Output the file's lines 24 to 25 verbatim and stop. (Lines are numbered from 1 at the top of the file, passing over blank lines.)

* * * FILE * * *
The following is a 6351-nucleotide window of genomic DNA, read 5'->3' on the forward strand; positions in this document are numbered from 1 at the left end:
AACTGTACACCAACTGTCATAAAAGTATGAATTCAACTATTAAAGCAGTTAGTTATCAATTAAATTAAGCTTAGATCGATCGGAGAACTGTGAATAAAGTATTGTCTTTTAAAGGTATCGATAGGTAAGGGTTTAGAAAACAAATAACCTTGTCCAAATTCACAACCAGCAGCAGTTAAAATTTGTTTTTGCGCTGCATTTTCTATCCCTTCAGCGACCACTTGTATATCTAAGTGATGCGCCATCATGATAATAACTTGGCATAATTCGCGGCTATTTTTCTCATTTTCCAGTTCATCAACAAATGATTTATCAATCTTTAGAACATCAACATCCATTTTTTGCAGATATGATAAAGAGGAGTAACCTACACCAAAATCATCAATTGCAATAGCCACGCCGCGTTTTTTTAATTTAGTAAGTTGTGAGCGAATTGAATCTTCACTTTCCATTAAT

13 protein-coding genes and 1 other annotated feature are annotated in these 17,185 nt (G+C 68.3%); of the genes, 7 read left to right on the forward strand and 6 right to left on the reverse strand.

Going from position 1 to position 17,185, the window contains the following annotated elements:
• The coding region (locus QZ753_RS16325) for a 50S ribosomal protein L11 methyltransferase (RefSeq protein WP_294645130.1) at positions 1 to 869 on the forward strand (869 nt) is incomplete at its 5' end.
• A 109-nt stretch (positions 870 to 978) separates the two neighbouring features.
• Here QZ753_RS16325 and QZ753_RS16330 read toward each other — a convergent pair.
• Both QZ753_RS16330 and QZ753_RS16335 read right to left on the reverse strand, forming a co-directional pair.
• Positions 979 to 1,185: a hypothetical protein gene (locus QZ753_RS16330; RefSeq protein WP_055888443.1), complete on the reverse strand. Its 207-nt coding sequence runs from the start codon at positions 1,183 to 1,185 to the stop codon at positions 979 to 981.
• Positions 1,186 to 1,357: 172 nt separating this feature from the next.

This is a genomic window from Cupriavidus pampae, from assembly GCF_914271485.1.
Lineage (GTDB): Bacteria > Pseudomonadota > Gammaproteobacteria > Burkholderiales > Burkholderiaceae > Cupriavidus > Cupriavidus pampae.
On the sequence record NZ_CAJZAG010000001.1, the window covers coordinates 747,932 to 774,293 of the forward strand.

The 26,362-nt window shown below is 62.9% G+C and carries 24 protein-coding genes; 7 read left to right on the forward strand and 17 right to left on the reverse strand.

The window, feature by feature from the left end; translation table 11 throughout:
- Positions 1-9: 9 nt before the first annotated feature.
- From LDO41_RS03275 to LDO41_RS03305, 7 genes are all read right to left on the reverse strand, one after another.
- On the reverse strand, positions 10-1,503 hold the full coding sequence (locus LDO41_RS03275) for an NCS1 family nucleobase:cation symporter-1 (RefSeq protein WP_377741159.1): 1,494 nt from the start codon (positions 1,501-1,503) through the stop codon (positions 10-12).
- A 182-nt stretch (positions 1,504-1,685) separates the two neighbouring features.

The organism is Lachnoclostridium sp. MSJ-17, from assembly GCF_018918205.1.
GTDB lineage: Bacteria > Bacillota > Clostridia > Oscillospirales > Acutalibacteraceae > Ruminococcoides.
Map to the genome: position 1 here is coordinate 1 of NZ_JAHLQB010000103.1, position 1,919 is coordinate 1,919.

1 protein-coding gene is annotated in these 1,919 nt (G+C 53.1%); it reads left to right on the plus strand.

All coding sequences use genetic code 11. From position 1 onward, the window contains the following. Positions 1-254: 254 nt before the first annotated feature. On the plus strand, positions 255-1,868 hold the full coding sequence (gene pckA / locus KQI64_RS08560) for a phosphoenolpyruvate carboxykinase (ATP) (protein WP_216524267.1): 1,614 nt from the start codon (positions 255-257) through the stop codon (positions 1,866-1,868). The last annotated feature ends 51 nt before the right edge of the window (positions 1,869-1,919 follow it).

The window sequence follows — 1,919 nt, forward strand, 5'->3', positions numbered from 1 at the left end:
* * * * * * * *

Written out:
All coding sequences use genetic code 11. From position 1 onward, the window contains the following. Positions 1-254: 254 nt before the first annotated feature. On the plus strand, positions 255-1,868 hold the full coding sequence (gene pckA / locus KQI64_RS08560) for a phosphoenolpyruvate carboxykinase (ATP) (protein WP_216524267.1): 1,614 nt from the start codon (positions 255-257) through the stop codon (positions 1,866-1,868). The last annotated feature ends 51 nt before the right edge of the window (positions 1,869-1,919 follow it).

The window sequence follows — 1,919 nt, forward strand, 5'->3', positions numbered from 1 at the left end: